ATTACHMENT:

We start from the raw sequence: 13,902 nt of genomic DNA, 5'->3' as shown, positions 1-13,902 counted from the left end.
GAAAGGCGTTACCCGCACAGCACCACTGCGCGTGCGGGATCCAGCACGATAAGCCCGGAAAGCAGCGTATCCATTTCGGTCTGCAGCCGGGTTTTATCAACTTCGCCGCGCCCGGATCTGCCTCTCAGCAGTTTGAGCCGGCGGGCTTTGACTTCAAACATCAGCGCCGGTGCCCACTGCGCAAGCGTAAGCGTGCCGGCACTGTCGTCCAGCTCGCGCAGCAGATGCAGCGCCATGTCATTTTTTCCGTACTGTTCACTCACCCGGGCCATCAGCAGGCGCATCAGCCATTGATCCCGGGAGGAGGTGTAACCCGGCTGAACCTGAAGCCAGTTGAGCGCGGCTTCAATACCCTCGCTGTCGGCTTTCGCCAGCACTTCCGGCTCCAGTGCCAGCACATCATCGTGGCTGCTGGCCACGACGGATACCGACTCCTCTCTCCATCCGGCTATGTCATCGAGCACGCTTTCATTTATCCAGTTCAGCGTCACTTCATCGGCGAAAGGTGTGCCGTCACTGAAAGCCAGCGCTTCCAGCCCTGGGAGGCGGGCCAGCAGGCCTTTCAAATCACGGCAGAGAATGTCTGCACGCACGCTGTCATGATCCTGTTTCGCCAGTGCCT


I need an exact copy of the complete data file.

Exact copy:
We start from the raw sequence: 13,902 nt of genomic DNA, 5'->3' as shown, positions 1-13,902 counted from the left end.
GAAAGGCGTTACCCGCACAGCACCACTGCGCGTGCGGGATCCAGCACGATAAGCCCGGAAAGCAGCGTATCCATTTCGGTCTGCAGCCGGGTTTTATCAACTTCGCCGCGCCCGGATCTGCCTCTCAGCAGTTTGAGCCGGCGGGCTTTGACTTCAAACATCAGCGCCGGTGCCCACTGCGCAAGCGTAAGCGTGCCGGCACTGTCGTCCAGCTCGCGCAGCAGATGCAGCGCCATGTCATTTTTTCCGTACTGTTCACTCACCCGGGCCATCAGCAGGCGCATCAGCCATTGATCCCGGGAGGAGGTGTAACCCGGCTGAACCTGAAGCCAGTTGAGCGCGGCTTCAATACCCTCGCTGTCGGCTTTCGCCAGCACTTCCGGCTCCAGTGCCAGCACATCATCGTGGCTGCTGGCCACGACGGATACCGACTCCTCTCTCCATCCGGCTATGTCATCGAGCACGCTTTCATTTATCCAGTTCAGCGTCACTTCATCGGCGAAAGGTGTGCCGTCACTGAAAGCCAGCGCTTCCAGCCCTGGGAGGCGGGCCAGCAGGCCTTTCAAATCACGGCAGAGAATGTCTGCACGCACGCTGTCATGATCCTGTTTCGCCAGTGCCT